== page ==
This post covers how to transfer your photos from your Canon camera to your computer. One of the biggest mistakes photographers make is to leave their photos on their camera and do nothing with them.
This article will help you choose the best way to transfer your photos to your computer so that you can save, edit, and enjoy them more.
There are 3 main ways to do this transfer, each with it's own advantages and disadvantages. We'll explore all three in detail and that will help you find the best photo transfer method from the Canon you shoot with.
1. Wireless Transfer
3. Remove Memory Card
This is my least favorite transfer method, but your situation may be different than mine.
Using Bluetooth and WIFI are the two ways you can transfer photos from your Canon camera wirelessly to your computer. You can find the settings to set up the transfer in your camera's menu system. Follow the sequence of instructions in your camera's manual or go to the USA.Canon website for how to instructions.
ADVANTAGES: You don't need to remove your SD memory card from your camera and plug it into an adapter and USB port on your computer. Additionally, you don't have to fumble around with a cord tethered between your camera and your computer.
You can also transfer the images wirelessly to your computer as you shoot if you are doing your photography at home or office where your camera is in WIFI/Bluetooth range.
DISADVANTAGES: Setting up the WIFI or Bluetooth connection can be challenging and confusing. Wireless connections can be slow to transfer photo image files and can also be inconsistent at times.
To transfer your photos from your camera you have to have the EOS Utility installed on your computer.
I found the required EOS Utility software needed to transfer photos to be initially disappointing to use, so I've avoided using it for more than 20 years. I do all of my editing in Photoshop and Lightroom. I tried Canon EOS Utility software when I first started using Canon DSLRs, namely the Canon 10D and did not like it.
You can connect your camera to your computer directly with a micro USB to regular USB cord.
This was the 1st method of transferring photos to my computer that I used when I started dabbling in digital photography. This was back in the days when USB 1.0 was the standard and it was rather slow.
After shooting a wedding or an extensive portrait session, I had hundreds of RAW image files that took forever to download to my computer. USB has evolved and is much quicker nowadays and might be the right choice for you.
ADVANTAGES: Using a hardwired cable is faster than a wireless transfer. You don't have to handle your memory card at all and worry about dropping it accidentally, or the electrical contacts getting dirty.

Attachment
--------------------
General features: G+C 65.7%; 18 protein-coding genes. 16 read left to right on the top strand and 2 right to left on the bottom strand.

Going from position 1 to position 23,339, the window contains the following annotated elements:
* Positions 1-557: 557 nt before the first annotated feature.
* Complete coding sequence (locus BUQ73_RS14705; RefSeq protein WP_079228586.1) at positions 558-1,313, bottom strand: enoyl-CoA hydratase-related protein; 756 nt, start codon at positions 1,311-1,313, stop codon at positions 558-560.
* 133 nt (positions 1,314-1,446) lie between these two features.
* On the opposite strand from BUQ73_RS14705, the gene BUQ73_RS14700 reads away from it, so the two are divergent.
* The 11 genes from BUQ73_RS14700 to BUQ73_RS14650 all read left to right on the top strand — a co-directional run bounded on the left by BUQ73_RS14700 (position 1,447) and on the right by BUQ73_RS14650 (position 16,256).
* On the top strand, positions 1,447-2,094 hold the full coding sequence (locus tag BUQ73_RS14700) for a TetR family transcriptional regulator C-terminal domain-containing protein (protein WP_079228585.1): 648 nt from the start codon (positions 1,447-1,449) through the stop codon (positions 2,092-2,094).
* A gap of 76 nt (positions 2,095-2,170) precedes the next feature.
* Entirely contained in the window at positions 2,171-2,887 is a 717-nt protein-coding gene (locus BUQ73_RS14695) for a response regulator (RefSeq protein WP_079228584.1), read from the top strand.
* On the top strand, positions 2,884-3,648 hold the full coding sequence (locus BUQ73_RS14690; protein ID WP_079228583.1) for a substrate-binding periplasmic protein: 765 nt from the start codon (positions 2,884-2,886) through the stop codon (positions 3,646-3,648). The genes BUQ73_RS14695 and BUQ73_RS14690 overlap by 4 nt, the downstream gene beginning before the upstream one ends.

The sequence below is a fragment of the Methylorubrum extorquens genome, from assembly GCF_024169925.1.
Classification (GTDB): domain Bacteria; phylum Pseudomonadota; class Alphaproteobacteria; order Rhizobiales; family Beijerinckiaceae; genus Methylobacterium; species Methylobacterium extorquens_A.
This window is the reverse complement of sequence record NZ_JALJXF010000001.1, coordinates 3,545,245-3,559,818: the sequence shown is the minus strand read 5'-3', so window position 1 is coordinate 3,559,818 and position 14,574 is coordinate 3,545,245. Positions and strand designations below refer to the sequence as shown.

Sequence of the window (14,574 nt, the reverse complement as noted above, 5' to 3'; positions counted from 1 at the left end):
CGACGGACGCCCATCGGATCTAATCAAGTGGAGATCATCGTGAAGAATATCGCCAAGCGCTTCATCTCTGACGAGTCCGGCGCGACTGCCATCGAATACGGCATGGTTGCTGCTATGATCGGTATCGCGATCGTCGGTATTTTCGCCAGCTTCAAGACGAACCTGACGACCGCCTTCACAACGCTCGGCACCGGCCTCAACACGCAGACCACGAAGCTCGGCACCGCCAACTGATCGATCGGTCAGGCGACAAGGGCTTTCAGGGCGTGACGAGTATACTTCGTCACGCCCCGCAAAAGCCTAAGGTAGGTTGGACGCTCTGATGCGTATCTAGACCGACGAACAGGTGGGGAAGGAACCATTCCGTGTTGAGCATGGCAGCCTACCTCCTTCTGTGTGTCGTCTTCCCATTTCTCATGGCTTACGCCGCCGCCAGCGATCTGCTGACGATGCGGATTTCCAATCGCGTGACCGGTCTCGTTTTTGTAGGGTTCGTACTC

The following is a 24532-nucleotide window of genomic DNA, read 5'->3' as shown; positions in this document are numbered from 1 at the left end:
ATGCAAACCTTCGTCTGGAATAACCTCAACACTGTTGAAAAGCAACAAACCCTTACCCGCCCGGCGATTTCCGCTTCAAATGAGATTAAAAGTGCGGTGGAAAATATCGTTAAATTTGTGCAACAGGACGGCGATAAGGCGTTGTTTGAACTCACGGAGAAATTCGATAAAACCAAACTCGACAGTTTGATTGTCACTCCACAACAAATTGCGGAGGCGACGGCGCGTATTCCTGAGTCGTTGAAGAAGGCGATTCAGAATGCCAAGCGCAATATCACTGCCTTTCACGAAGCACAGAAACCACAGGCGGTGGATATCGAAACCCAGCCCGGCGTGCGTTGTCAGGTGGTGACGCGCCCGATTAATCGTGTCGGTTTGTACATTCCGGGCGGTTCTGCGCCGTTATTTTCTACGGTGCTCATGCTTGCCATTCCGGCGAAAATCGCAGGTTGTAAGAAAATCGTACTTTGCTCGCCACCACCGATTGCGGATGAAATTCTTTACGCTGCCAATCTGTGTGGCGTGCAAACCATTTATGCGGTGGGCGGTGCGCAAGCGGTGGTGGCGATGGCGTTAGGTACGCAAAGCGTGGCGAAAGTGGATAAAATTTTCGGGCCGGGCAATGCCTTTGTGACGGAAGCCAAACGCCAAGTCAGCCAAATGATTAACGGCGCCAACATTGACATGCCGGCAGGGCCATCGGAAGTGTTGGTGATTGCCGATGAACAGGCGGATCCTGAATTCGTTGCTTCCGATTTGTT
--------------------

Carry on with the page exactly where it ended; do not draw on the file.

DISADVANTAGES: You have to use a cord and attach it to your camera and attach it to your computer each and every time you want to transfer your photos. Although it's a small amount, you're using up some of your camera battery power.
You can transfer your photos from your camera by removing the camera memory card from its slot and inserting it into a USB adapter or directly into a card reading slot on your computer.
This is the best transfer technique for me personally. I find it to be the most convenient for my shooting style. I do 95% of my photo shoots on location rather than in my home studio. When I return from a photos shoot it's super easy to remove my memory card from my Canon and insert it directly into a memory card slot on my computer.
ADVANTAGES: This is the fastest way to move photo files from your camera to your computer. You're not using up any camera battery power as the camera must be turned off when you remove the memory card.
DISADVANTAGES: You will cause some wear and tear on your memory card slot door, the memory card itself, and the port on your computer, from repeated removals and insertions.
Is this wear and tear a significant risk? You be the judge on that one. I've never had a memory card, camera slot, or computer slot issue with over 20 years of using this card transfer method.
All 3 methods of transferring your photos from your Canon camera work fine. Wireless transfer are much improved. Tethering with a cable is reliable and using your memory card is fast and convenient.
No matter which transfer technique you use, make sure you make it a regular practice. One of the biggest drawbacks of digital photography is the tendency to leave your photographic image on your camera. Editing, printing and sharing enhances your enjoyment of photography and is easier to do once your image files have been copied to your computer.
Have a blast. Shoot a Canon!
Bruce Lovelace is the publisher of Canon Camera Geek. Read more about him on the About Page. He also publishes how to articles and camera gear reviews at the Photography Tips website.
View some of Bruce's photos on Instagram and Flickr. Join the tribe of followers on YouTube. Visit the Canon Geek FaceBook Page. Bruce also runs photo workshops and provides 1 on 1 digital photography coaching.
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